They worry that they will lose their freedom and their independence. They also worry that by agreeing to move to a nursing facility, they are somehow admitting defeat and giving up on life.
Firstly, these facilities offer multiple different levels of care and cater to people of all needs. Secondly, they are not the only options available. Senior living facilities have evolved over the years and range considerably in size, type, and the level of care they provide.
Independent Living Communities
Also known as Continuing Care Retirement Communities or “CCRCs,” these communities allow the residents to continue living normally while providing them with some basic home care and personal care services.
Residents live in communities, some of which don’t provide any additional care at all, simply offering the benefits of communal living for a monthly fee.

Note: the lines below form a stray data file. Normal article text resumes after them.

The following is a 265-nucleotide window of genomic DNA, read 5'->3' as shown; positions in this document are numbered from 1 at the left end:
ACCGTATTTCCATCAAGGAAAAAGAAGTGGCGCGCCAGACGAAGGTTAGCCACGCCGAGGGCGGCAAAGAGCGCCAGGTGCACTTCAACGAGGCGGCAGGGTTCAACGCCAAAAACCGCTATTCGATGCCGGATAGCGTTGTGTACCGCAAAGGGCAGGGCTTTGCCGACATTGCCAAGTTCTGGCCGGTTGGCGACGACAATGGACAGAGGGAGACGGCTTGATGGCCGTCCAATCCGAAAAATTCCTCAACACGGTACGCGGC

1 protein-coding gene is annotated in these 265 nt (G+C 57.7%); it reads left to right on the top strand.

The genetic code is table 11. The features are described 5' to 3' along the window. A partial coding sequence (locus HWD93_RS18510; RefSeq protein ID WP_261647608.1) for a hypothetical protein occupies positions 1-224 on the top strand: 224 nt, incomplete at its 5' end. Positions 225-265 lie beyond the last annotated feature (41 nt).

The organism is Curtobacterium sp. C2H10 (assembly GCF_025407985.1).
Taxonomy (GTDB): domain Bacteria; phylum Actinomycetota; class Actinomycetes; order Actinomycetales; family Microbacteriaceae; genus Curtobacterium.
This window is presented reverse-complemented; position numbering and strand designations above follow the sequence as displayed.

In a way, it’s like living on a college campus all over again, only instead of attending classes and parties, your days will be spent enjoying outings and partaking in recreational activities with fellow seniors.
Assisted Living Facilities
An assisted living facility is a care facility that is staffed 24/7 and provides a multitude of care options. These options are often available on a sliding scale, ranging from the most basic activities of daily living to more complex memory care.
Some of the long-term care solutions provided by these facilities include food preparation, medication management, personal hygiene assistance, and emergency care, as needed.
In many ways, assisted living facilities are the bridge between independent senior housing and nursing homes, offering less freedom than the former but more than the latter.